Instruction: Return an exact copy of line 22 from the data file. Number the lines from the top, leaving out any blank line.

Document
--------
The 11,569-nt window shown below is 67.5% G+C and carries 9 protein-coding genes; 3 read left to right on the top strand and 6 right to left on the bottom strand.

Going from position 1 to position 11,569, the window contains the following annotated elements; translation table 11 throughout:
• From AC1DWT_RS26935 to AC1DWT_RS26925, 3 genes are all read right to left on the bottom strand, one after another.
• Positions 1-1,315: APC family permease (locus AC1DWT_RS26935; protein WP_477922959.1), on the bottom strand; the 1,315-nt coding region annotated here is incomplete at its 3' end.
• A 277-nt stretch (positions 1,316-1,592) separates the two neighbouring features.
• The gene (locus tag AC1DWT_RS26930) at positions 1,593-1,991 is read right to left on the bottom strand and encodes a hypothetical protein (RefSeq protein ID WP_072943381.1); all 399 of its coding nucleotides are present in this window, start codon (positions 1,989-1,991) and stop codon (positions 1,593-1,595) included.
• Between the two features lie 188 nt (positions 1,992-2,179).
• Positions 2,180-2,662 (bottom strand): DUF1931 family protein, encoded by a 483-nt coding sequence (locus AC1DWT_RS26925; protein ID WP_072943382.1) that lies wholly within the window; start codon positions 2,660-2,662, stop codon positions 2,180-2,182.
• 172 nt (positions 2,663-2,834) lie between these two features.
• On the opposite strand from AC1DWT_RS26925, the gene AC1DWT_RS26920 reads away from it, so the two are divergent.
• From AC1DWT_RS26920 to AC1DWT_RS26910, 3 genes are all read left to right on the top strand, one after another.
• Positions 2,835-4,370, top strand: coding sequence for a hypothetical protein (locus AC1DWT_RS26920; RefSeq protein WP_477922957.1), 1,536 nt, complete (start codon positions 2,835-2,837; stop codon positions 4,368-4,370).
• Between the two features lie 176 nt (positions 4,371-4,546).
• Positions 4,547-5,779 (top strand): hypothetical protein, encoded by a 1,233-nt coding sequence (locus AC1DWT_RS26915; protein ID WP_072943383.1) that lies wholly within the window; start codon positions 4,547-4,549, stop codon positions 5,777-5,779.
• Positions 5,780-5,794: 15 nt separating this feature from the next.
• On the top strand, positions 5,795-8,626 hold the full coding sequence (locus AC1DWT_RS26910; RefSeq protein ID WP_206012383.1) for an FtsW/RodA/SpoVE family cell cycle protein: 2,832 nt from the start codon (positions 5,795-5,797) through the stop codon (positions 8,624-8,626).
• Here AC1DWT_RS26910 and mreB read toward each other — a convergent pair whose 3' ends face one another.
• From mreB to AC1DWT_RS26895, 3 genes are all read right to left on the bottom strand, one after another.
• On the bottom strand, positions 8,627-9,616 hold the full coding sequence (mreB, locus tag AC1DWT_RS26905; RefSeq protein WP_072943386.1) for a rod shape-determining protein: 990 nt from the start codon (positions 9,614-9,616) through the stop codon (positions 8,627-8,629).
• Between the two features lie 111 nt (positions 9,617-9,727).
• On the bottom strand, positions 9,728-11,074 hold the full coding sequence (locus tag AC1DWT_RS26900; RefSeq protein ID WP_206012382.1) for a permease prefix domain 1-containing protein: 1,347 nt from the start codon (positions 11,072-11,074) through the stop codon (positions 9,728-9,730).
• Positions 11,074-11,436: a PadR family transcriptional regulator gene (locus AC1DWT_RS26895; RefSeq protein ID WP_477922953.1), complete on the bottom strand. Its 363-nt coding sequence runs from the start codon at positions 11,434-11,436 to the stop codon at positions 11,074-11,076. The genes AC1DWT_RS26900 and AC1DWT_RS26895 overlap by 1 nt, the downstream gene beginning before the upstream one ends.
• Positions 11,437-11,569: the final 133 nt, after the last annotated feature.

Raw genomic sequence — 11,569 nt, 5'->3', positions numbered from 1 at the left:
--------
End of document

• Positions 11,074-11,436: a PadR family transcriptional regulator gene (locus AC1DWT_RS26895; RefSeq protein ID WP_477922953.1), complete on the bottom strand. Its 363-nt coding sequence runs from the start codon at positions 11,434-11,436 to the stop codon at positions 11,074-11,076. The genes AC1DWT_RS26900 and AC1DWT_RS26895 overlap by 1 nt, the downstream gene beginning before the upstream one ends.